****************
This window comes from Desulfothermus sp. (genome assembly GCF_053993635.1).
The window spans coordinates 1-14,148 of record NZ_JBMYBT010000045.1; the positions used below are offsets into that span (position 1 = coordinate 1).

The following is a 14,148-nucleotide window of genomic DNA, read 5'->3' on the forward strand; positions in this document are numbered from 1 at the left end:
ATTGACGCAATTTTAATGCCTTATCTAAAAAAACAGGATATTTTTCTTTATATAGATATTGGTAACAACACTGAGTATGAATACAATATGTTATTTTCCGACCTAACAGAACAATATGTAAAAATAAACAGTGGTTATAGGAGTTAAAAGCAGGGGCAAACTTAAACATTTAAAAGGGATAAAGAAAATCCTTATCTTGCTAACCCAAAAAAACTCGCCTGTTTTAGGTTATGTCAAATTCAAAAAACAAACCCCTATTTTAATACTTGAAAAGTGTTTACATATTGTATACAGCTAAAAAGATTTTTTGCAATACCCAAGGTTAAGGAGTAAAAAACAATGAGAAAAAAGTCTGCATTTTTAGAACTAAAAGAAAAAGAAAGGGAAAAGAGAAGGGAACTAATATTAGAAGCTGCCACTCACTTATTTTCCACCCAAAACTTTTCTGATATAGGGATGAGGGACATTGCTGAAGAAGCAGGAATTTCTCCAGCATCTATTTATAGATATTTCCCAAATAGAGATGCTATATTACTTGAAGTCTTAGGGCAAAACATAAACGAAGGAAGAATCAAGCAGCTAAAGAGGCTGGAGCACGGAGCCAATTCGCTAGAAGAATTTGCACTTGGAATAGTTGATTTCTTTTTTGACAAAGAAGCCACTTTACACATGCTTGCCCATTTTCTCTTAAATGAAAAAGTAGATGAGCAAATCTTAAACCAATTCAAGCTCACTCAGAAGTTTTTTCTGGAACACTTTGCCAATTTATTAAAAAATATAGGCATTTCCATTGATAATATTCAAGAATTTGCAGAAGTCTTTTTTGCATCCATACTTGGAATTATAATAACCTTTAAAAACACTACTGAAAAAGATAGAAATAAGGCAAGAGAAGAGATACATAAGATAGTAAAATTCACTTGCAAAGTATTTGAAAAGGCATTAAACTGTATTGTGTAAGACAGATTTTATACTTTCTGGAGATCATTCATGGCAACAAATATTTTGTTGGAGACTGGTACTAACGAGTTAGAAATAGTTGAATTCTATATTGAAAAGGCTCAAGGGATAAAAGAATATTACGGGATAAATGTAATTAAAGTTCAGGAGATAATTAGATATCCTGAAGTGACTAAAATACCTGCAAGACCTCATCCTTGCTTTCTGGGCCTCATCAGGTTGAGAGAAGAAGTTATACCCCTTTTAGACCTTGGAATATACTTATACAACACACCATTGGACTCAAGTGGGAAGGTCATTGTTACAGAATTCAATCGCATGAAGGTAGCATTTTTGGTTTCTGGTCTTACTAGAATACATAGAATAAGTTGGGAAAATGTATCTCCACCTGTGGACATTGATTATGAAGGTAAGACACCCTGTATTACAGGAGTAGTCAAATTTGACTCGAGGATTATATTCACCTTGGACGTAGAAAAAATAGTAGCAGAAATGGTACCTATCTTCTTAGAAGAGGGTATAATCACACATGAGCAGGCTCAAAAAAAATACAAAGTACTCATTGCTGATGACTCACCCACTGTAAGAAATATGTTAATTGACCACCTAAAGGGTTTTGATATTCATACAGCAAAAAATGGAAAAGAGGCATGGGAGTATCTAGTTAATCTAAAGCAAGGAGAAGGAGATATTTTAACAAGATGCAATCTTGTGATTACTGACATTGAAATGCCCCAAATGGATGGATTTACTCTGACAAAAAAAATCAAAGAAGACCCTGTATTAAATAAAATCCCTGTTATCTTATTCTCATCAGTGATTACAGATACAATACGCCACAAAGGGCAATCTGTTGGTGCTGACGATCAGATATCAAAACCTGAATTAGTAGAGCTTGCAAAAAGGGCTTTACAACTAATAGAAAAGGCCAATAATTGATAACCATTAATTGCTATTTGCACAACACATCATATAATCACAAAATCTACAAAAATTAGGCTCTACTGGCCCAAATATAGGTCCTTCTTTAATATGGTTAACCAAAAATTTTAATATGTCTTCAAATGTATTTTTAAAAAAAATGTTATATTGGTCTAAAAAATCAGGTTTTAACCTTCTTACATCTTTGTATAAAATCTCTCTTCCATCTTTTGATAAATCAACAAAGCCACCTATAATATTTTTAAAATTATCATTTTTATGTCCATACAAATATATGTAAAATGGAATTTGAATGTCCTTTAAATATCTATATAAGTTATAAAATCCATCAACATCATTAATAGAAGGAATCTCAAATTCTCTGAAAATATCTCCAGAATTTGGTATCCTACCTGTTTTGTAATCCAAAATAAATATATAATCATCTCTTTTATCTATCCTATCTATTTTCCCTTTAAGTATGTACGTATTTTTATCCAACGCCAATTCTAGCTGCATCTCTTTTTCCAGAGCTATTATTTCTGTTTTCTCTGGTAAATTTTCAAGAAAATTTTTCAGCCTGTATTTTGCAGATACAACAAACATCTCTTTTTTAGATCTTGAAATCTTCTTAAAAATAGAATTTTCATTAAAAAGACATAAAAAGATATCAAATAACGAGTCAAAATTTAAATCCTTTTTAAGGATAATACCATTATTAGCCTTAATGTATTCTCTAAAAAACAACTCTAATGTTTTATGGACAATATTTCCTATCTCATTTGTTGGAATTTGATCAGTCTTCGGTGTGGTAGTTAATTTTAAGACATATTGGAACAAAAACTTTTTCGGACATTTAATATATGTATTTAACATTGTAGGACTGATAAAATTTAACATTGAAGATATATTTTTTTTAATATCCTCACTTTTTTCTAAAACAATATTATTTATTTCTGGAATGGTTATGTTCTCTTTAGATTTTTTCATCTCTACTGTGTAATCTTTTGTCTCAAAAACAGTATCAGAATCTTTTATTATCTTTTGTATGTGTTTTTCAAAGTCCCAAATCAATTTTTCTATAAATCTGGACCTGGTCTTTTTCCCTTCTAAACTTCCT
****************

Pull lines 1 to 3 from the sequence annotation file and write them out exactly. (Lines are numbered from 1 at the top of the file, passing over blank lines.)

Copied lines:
This window comes from Desulfothermus sp. (genome assembly GCF_053993635.1).
The window spans coordinates 1-14,148 of record NZ_JBMYBT010000045.1; the positions used below are offsets into that span (position 1 = coordinate 1).

The following is a 14,148-nucleotide window of genomic DNA, read 5'->3' on the forward strand; positions in this document are numbered from 1 at the left end: